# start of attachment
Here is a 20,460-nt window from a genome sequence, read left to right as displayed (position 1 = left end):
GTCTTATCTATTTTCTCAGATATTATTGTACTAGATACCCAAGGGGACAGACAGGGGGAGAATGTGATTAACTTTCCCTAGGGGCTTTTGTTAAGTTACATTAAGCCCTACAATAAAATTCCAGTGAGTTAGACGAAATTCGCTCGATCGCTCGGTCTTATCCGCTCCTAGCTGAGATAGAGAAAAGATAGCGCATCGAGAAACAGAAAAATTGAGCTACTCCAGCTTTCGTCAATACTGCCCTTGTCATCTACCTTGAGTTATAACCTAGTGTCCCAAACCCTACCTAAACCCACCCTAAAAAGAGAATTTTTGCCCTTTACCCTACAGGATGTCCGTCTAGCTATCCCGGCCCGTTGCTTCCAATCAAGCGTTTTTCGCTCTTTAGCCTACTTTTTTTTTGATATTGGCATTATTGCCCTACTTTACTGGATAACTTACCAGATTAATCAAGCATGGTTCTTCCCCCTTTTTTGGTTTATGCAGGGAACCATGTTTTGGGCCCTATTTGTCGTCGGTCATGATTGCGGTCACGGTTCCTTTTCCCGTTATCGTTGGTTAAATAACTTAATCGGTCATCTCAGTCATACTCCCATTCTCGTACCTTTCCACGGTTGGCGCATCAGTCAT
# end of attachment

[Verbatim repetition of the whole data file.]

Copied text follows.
Here is a 20,460-nt window from a genome sequence, read left to right as displayed (position 1 = left end):
GTCTTATCTATTTTCTCAGATATTATTGTACTAGATACCCAAGGGGACAGACAGGGGGAGAATGTGATTAACTTTCCCTAGGGGCTTTTGTTAAGTTACATTAAGCCCTACAATAAAATTCCAGTGAGTTAGACGAAATTCGCTCGATCGCTCGGTCTTATCCGCTCCTAGCTGAGATAGAGAAAAGATAGCGCATCGAGAAACAGAAAAATTGAGCTACTCCAGCTTTCGTCAATACTGCCCTTGTCATCTACCTTGAGTTATAACCTAGTGTCCCAAACCCTACCTAAACCCACCCTAAAAAGAGAATTTTTGCCCTTTACCCTACAGGATGTCCGTCTAGCTATCCCGGCCCGTTGCTTCCAATCAAGCGTTTTTCGCTCTTTAGCCTACTTTTTTTTTGATATTGGCATTATTGCCCTACTTTACTGGATAACTTACCAGATTAATCAAGCATGGTTCTTCCCCCTTTTTTGGTTTATGCAGGGAACCATGTTTTGGGCCCTATTTGTCGTCGGTCATGATTGCGGTCACGGTTCCTTTTCCCGTTATCGTTGGTTAAATAACTTAATCGGTCATCTCAGTCATACTCCCATTCTCGTACCTTTCCACGGTTGGCGCATCAGTCAT